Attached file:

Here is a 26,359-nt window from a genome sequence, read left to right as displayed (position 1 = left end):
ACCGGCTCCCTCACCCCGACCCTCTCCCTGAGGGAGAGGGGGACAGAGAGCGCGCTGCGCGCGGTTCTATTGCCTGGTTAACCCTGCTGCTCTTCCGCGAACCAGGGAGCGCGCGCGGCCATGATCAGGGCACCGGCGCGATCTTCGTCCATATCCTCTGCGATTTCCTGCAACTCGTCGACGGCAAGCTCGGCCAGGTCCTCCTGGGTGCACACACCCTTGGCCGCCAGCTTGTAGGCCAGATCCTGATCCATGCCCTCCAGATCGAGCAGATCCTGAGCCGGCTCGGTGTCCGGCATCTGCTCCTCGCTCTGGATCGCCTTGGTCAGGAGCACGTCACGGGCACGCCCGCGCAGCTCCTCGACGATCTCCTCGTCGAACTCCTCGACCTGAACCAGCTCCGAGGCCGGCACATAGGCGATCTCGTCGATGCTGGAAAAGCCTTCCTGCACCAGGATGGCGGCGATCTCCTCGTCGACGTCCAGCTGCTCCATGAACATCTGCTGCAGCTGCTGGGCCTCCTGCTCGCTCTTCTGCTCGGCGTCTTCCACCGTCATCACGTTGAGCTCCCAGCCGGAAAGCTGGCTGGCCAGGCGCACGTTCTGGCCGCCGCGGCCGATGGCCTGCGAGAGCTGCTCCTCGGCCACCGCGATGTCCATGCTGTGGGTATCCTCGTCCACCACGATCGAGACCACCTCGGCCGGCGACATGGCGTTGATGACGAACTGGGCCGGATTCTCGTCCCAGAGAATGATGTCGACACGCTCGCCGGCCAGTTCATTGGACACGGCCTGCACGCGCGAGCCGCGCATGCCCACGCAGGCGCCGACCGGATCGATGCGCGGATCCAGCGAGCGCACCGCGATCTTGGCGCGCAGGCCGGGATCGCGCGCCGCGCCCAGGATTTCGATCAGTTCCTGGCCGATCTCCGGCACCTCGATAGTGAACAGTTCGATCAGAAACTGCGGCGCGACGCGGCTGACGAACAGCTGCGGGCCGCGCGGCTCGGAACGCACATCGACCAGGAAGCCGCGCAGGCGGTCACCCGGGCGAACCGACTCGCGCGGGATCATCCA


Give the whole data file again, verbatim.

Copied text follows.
Here is a 26,359-nt window from a genome sequence, read left to right as displayed (position 1 = left end):
ACCGGCTCCCTCACCCCGACCCTCTCCCTGAGGGAGAGGGGGACAGAGAGCGCGCTGCGCGCGGTTCTATTGCCTGGTTAACCCTGCTGCTCTTCCGCGAACCAGGGAGCGCGCGCGGCCATGATCAGGGCACCGGCGCGATCTTCGTCCATATCCTCTGCGATTTCCTGCAACTCGTCGACGGCAAGCTCGGCCAGGTCCTCCTGGGTGCACACACCCTTGGCCGCCAGCTTGTAGGCCAGATCCTGATCCATGCCCTCCAGATCGAGCAGATCCTGAGCCGGCTCGGTGTCCGGCATCTGCTCCTCGCTCTGGATCGCCTTGGTCAGGAGCACGTCACGGGCACGCCCGCGCAGCTCCTCGACGATCTCCTCGTCGAACTCCTCGACCTGAACCAGCTCCGAGGCCGGCACATAGGCGATCTCGTCGATGCTGGAAAAGCCTTCCTGCACCAGGATGGCGGCGATCTCCTCGTCGACGTCCAGCTGCTCCATGAACATCTGCTGCAGCTGCTGGGCCTCCTGCTCGCTCTTCTGCTCGGCGTCTTCCACCGTCATCACGTTGAGCTCCCAGCCGGAAAGCTGGCTGGCCAGGCGCACGTTCTGGCCGCCGCGGCCGATGGCCTGCGAGAGCTGCTCCTCGGCCACCGCGATGTCCATGCTGTGGGTATCCTCGTCCACCACGATCGAGACCACCTCGGCCGGCGACATGGCGTTGATGACGAACTGGGCCGGATTCTCGTCCCAGAGAATGATGTCGACACGCTCGCCGGCCAGTTCATTGGACACGGCCTGCACGCGCGAGCCGCGCATGCCCACGCAGGCGCCGACCGGATCGATGCGCGGATCCAGCGAGCGCACCGCGATCTTGGCGCGCAGGCCGGGATCGCGCGCCGCGCCCAGGATTTCGATCAGTTCCTGGCCGATCTCCGGCACCTCGATAGTGAACAGTTCGATCAGAAACTGCGGCGCGACGCGGCTGACGAACAGCTGCGGGCCGCGCGGCTCGGAACGCACATCGACCAGGAAGCCGCGCAGGCGGTCACCCGGGCGAACCGACTCGCGCGGGATCATCCA